The Recreation, Culture and Community Services Department has created 4 weeks of fun activities throughout the month of June. Below are the gardening tips.
Make sure you come back every Sunday for the month of June for something new. We also have Activities & Crafts on Tuesdays and Backyard Cook Out on Fridays.
Sunday June 28, 2020
Eliminating Dead Grass
- Make sure your mower blades are sharp.
- Dull mower blades can split your grass and make it hard to grow and hold nutrients.
- Water your lawn regularly (best to do it before 10am or after 6pm). Check to make sure your area does not have a water restriction or water ban.
- Weed it – weeds suck out a lot of the water and nutrients from your soil that your grass needs to grow.
- Remove thatch – rake it to get all dead matter, roots, leaves, and debris off your lawn for water to really absorb.
- Re-seed it and feed it- Apply new grass seed, water it and once the grass has begun to grow fertilize it.
- Leave some clippings behind- as your light layer of clippings decomposes the nutrients go back into your lawn and soil.
- Aerate it- aerating your lawn helps it breath. Putting smalls holes in your lawn helps moisture get to the root of your grass and reduces soil compaction.
- Remember it takes time – grass doesn’t grow over night and it will need weekly attention; be patient and keep working at it.
Sunday June 21, 2020
Trimming Plants and Bushes
- With hedge clippers remove 1/4 to 1/3 of all your old branches. Doing this allows the sunlight to reach the rest of your bush or plant and allows the sun to work its way to the middle.
- Clip any branches or stems that are growing or drooping to the ground.
- Cut your Y shaped branches above the split – this allows your plant to continue to grow and spread out. As it grows this gives it that full plant look.
- Work to remove any small branches that are not showing growth. This promote new health growth and give your bush a fresh new look.
- As you cut your branches, always remember to take a few steps back and look at your plant. You don’t want to over trim it or start to get an unwanted shape to your plant/bush.
- Compost and properly dispose of what you have removed.
- Water your plant or bush to re-hydrate it after removing all the old branches.
Sunday June 14, 2020
- Plant vegetables that you really enjoy and want to eat. Don’t think only about the summer, but consider what you can preserve or freeze and use through the winter.
- Plant your favorite things- if you love salsa and spaghetti, plant tomatoes and peppers – you will be more likely to keep up with your garden if you like the vegetables you are looking after.
- Read the package before you plant- plant spacing is a real thing and for optimal growth some plants need more space. Things like zucchini and cucumbers spread out and need space to grow. Some plants also need more space because they absorb so much water.
- Weeds grow quickly and can ruin a garden in a few days, try to keep up with weeding or use mulch to help cut out the weeds.
- Write it down or draw it out. It is important to know where you planted each item. If you lose your drawing or you are unsure what is a plant vs a weed there are lot of online Apps available to help you out. A watermelon, cantaloupe and squash can all look similar in the beginning so having a drawing to refer to can really help!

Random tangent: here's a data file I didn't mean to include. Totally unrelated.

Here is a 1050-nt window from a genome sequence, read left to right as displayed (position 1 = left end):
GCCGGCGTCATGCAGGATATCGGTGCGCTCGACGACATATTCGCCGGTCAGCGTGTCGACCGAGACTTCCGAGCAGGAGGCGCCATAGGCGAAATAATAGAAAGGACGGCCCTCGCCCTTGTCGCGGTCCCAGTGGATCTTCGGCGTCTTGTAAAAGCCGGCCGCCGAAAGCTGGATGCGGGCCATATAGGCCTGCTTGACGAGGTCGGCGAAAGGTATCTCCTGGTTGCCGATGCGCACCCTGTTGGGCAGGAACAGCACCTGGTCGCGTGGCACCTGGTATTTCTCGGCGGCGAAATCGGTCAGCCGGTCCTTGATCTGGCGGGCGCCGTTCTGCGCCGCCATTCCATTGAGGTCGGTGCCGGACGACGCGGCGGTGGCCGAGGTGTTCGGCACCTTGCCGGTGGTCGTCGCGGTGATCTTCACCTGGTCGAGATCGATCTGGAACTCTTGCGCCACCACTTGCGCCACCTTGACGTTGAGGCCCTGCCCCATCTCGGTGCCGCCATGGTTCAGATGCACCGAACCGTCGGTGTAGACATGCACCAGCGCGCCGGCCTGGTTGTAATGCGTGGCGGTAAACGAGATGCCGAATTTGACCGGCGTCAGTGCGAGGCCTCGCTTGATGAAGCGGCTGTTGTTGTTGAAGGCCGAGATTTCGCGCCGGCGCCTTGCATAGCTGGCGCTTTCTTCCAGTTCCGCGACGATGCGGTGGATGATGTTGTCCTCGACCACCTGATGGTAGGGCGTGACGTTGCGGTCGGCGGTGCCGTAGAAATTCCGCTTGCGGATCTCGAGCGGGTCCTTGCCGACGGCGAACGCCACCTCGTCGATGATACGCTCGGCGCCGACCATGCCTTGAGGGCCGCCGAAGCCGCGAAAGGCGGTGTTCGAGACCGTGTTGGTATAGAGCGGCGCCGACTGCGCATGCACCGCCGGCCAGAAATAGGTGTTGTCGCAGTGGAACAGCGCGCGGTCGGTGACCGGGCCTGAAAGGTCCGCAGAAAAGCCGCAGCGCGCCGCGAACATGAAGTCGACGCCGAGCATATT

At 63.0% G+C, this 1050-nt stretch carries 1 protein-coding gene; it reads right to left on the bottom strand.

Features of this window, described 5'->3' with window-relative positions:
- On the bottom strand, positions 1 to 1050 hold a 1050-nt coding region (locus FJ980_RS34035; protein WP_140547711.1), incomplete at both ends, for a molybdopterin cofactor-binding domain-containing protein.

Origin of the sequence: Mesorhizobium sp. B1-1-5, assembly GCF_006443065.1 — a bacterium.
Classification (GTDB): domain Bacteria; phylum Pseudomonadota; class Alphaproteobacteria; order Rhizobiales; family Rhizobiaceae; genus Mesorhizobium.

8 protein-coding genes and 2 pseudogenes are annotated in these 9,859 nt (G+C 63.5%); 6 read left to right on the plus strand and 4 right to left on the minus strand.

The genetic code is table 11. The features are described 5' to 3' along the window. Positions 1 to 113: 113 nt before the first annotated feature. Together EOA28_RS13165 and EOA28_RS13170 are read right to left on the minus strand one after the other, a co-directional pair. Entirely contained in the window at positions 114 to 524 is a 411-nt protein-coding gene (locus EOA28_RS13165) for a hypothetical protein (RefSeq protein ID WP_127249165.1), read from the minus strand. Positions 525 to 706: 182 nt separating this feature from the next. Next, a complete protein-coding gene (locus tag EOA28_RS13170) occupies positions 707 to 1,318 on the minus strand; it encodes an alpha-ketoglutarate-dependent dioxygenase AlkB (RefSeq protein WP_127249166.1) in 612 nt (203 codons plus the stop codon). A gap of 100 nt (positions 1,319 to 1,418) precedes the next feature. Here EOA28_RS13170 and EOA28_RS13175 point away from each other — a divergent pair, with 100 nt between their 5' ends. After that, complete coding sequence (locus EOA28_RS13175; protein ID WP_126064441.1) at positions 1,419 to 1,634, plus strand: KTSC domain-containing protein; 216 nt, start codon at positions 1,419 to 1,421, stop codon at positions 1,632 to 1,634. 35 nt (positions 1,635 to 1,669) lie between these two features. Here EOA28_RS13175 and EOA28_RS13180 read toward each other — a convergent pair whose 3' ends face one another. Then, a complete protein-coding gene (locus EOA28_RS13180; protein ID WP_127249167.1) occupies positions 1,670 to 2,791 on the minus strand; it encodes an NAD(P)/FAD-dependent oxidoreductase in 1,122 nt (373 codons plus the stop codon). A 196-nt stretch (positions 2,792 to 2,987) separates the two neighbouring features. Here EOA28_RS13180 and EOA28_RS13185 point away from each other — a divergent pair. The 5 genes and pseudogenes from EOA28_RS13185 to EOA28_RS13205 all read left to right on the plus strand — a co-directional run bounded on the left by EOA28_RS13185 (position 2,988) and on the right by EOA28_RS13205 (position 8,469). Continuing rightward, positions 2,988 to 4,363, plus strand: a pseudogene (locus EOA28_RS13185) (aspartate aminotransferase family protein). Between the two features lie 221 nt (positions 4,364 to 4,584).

- Take care of your soil- amending your soil each year really does add value to your garden- this can be done with manure, compost or a nutrient addition
- Be prepared for the pests that come with a garden. Potato bugs and tomato worms are a real thing. Make sure you are checking your plants and removing the bugs as needed. Don’t think just because your tomato has a small spot on it or your kale has been nibbled on the edge that it’s no good. Wash your fresh vegetable, cut off the questionable part and still enjoy it.
- Think about flowers or fruit: Gardens and plants thrive on pollination. Planting some flowers around your garden or growing it next to an apple tree will help the bees know to pollinate around your plants
- Water as needed. Each week your plants will need at least one deep water feeding. You don’t want to over water, but if you have been waiting for rain make sure you water your plants to help their growth. Before watering check to make sure your area does not have a water ban or water restriction.
- The last step it always the best step: wash, eat, and enjoy your home grown fresh vegetables!
Sunday June 7, 2020
- Mason Jar or open spot of soil
- Herb packets
Some things to think about when you’re starting your herb garden:
- Herbs don’t need to be planted in a large patch of dug up ground. Grab some old empty mason jars, put some dirt in them and grow your herbs in the window, on your back deck or just in a nice sunny area.
- Don’t grow your herb garden too far away from your house. The best things about herbs is they can go with EVERY meal so you want them close to your home and easy to access.
- Some easy herbs to grow in pots or open soil are Basil, Parsley, Rosemary, Thyme, Oregano, Chives, and Mint.
- Make sure you label your garden so you know what herb you planted in each spot or jar. If you forget to label there are a ton of Apps available online to help you identify plants, herbs and weeds.
- If you grow your herbs in a pot or jar, when the summer is over you can move them into your house in a sunny window sill and have an indoor plant that provides great flavors to your meals.
- Herbs can be frozen or dried. You can grow enough herbs in the summer to last you the whole year and it will be your own homegrown seasoning to get you through the winter months.
- Try not to over water your herbs; read the package as you plant them as most herbs only need 1-2 inches a water each week to grow.